Friday, April 17, 2009

What's New At The Farm? 4/15/09

Hard to believe April is half over. Spring seems to creep up faster every year. Seems like just yesterday I was fussing about the ponds still locked in ice and today I could take my boat out. The birds are pretty much all back; swallows should be here this week and I saw my first turkey vulture last week; looking for a winter killed lunch. Raptors, ducks, geese, killdeer, robins and blackbirds are showing up in droves now. About the only thing I haven't seen yet are woodchucks but I expect they'll be out this week. Lots of deer moving around now; I see them most mornings on my drive into work.

The planting continues in the greenhouses. Monday we ground up what was left in the polytunnel and will replant shortly. We've time to get some greens growing before tomatoes go out there. Last week we planted lettuce, leeks and lots of flowers in greenhouse number 3 and this week will see more peppers, lettuce and still more flowers.

For field work we start those projects we didn't get done last fall like pulling plastic. We also are starting compost application and ground prep on some of our earlier fields. The fields have dried out really nice this spring and field work starts as I write this. Last years' crops are still in the field but they are dead, drying and generally look bad. Once called surface trash; now referred to as crop residue or surface residue these spent crops will be turned under to start the process all over again.

The cover crops that we planted last year, the ones that died, become organic matter turned under to feed our soils. The covers that we planted, that are now regrowing in anticipation of warmer temps and adequate rainfall, do not perceive the ever looming plow and will give their lives to further enrich ours soils and feed our crops.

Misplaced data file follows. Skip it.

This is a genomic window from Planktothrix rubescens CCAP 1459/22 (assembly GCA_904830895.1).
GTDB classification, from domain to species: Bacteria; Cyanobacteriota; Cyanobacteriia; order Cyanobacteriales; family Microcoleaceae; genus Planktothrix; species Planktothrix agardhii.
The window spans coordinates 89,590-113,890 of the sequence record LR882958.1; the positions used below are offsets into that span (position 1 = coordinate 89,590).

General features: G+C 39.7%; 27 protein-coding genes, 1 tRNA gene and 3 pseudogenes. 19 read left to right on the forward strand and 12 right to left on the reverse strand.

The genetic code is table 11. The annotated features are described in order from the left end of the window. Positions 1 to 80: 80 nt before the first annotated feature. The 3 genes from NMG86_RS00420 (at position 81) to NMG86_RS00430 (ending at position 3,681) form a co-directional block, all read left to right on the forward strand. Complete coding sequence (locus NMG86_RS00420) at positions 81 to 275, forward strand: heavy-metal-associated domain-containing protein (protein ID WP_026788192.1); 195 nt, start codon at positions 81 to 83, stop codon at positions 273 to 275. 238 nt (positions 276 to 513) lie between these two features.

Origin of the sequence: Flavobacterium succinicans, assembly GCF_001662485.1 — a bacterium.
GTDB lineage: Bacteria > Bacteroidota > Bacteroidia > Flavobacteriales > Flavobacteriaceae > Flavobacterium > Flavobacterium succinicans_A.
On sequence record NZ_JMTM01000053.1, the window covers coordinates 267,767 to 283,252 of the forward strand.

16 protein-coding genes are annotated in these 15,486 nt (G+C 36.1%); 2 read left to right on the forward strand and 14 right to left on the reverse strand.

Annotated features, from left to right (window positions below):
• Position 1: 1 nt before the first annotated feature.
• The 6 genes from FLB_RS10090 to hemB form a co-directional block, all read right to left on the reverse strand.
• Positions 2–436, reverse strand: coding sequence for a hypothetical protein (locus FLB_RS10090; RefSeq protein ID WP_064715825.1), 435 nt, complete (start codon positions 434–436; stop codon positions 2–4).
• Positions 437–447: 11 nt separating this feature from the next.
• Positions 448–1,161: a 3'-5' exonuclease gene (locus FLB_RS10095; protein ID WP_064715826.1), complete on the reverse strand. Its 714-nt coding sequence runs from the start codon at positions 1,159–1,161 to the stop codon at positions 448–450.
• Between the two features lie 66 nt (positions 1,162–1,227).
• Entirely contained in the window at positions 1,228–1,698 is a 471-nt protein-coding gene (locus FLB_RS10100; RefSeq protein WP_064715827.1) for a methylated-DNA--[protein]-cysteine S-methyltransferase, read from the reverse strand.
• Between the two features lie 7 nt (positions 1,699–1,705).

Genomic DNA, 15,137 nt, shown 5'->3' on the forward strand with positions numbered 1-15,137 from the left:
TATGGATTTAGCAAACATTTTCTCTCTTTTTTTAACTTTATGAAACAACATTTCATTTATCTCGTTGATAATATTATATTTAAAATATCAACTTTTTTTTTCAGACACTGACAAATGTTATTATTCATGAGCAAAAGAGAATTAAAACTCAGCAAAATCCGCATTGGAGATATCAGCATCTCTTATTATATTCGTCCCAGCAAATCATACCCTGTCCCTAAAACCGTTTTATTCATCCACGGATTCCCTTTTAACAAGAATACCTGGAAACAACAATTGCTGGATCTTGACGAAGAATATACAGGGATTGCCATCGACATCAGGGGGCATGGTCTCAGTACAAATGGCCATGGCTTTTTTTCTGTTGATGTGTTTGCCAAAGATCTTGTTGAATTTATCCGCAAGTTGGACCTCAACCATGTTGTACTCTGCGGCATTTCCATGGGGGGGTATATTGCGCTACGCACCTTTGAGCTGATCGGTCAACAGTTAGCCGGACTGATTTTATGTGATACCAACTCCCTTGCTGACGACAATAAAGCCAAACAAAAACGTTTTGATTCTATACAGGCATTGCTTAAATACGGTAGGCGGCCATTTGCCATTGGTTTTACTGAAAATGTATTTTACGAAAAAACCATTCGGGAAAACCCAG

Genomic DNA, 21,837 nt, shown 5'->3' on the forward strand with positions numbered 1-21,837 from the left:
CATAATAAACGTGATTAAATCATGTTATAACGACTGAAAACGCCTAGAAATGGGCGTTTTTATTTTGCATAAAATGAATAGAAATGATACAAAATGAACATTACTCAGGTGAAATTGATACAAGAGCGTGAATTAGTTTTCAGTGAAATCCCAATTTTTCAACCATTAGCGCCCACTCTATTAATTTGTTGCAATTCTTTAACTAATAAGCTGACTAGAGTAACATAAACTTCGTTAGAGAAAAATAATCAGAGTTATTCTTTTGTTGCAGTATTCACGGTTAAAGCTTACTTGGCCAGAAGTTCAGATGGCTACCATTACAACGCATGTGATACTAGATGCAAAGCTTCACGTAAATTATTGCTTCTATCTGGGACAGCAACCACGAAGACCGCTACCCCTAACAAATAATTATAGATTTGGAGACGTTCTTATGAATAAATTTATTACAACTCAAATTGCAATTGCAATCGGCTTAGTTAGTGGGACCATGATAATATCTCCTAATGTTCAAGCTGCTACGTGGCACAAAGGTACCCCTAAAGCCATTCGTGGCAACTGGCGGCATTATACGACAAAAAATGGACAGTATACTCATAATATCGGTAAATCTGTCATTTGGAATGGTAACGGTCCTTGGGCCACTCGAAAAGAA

Probably the saddest looking crops are last year's cabbages. Not only did they freeze and die, they smell like it; I'll be glad to turn them under. The onions don't small very good either. The best smell will be the newly turned soil; that's the best thing about spring.

The fields are filling up fast here this year. Fields 9 (where the peppers were last season) and field 13 (pumpkins in '08) will be all tomatoes this year. Field 11 (tomatoes in '08) will be the pumpkins and melons will go up across the road, along with some of the flowers. The field that is outside my office window will not get sweet corn; too high, I can't see out from mid-summer on. Although I'm sure the farm crew appreciates that.

The sweet corn can go in field 5 which is right in Rob and Janika's back yard. It will be interesting to see if the new deer fence alters the behavior of the sweet corn predators. Probably not but it might anyways.

Until next week, enjoy the spring. Brian

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